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Dumsday, William John MC (Pilot Officer)

Evader 1943-08-31

Male Head

Age:

Decorations: MC


Military Cross
Service
RCAF
Unit
180 Sqn- Squadron
Rank
Pilot Officer
Marshal
Air Chief MarshalA/C/M
Air MarshalA/M
Air Vice MarshalA/V/M
Air CommodoreA/C
Group CaptainG/C
Wing CommanderW/C
Squadron LeaderS/L
Flight LieutenantF/L
Flying OfficerF/O
Pilot OfficerP/O
Warrant Officer 1st ClassWO1
Warrant Officer 2nd ClassWO2
Flight SergeantFS
SergeantSGT
CorporalCPL
Senior AircraftmanSAC
Leading AircraftmanLAC
Aircraftman 1st ClassAC1
Aircraftman 2nd ClassAC2
Position
Navigator
Service Numbers
J/17761

Shot down over the Forest d'Eperlecques and both Pilot, F/O C O Motheral and Navigator bailed out and were shot at as they descended.

After they landed both F/O C O Motheral and his navigator, F/O W J Dumsday managed to hide from the enemy for the remaining six hours of daylight. After dark they were able to get out of the area. Both subsequently returned to the UK

Those who dared - A Comprehensive List of World War ll Allied Escapers

Crew on Mitchell Mk. I FL190

North American Mitchell B-25 B-25D B-25J

North American B-25J Mitchell Mk. III
Canadian Warplane Heritage Museum

The North American B-25 Mitchell is an American medium bomber that was introduced in 1941 and named in honor of Major General William "Billy" Mitchell, a pioneer of U.S. military aviation. Used by many Allied air forces, the B-25 served in every theater of World War II, and after the war ended, many remained in service, operating across four decades. Produced in numerous variants, nearly 10,000 B-25s were built.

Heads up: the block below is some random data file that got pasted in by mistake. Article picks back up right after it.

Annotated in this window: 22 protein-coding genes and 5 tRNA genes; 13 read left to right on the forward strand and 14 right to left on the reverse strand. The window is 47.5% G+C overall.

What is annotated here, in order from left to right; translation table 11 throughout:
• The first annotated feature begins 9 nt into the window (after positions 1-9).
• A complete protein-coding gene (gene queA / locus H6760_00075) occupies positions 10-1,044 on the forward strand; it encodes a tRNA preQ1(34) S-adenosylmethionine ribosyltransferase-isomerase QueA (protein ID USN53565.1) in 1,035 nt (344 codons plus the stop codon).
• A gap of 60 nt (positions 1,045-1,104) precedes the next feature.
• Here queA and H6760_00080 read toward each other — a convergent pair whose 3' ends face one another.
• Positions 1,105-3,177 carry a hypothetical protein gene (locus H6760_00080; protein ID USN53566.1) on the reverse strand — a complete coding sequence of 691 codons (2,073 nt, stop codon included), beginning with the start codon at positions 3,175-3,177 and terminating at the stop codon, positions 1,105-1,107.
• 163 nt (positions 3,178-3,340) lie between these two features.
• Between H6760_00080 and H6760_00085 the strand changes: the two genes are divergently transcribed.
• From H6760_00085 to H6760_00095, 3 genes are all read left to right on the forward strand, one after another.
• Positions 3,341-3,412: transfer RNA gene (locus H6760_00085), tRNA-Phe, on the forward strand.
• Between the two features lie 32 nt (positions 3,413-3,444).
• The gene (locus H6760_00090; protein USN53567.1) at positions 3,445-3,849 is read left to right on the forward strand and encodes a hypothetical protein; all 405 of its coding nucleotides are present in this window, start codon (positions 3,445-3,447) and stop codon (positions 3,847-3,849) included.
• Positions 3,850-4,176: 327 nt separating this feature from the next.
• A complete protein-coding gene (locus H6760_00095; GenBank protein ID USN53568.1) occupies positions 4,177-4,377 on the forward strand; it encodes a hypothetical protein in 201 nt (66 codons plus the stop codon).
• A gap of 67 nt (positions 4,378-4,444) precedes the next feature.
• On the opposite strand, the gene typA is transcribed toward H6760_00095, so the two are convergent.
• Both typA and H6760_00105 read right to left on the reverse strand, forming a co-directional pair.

The North American B-25 Mitchell was flown by the RCAF during and after the Second World War. The RCAF flew the B-25 Mitchell for training during the war and continued flying operations after the war, in Canada with most of 162 Mitchells received. The first B-25s had originally been diverted to Canada from RAF orders. These included one Mitchell Mk. I, 42 Mitchell Mk. IIs, and 19 Mitchell Mk. IIIs. No 13 (P) Squadron was formed unofficially at RCAF Station Rockcliffe in May 1944 and flew Mitchell Mk. IIs on high-altitude aerial photography sorties. No. 5 OTU (Operational Training Unit) at Boundary Bay, British Columbia and Abbotsford, British Columbia, operated the B-25D Mitchell in a training role together with B-24 Liberators for Heavy Conversion as part of the BCATP. The RCAF retained the Mitchell until October 1963.

No. 418 (Auxiliary) Squadron received its first Mitchell Mk. IIs in January 1947. It was followed by No. 406 (Auxiliary), which flew Mitchell Mk. IIs and Mk. IIIs from April 1947 to June 1958. No. 418 Operated a mix of Mk. IIs and Mk. IIIs until March 1958. No. 12 Squadron of Air Transport Command also flew Mitchell Mk. IIIs along with other types from September 1956 to November 1960. In 1951, the RCAF received an additional 75 B-25Js from USAF stocks to make up for attrition and to equip various second-line units.. Wikipedia and Harold Skaarup web page

YouTube Mitchell Bomber

Wkikpedia Wikipedia Mitchell Bomber

General Harold A Skaarup Web Page

CASPIR Aircraft Groups:
RCAF On Strength (164), Canadian Aircraft Losses (73), Canadian Ferried (5)
last update: 2021-09-23 15:53:49

Mitchell Mk. I FL190


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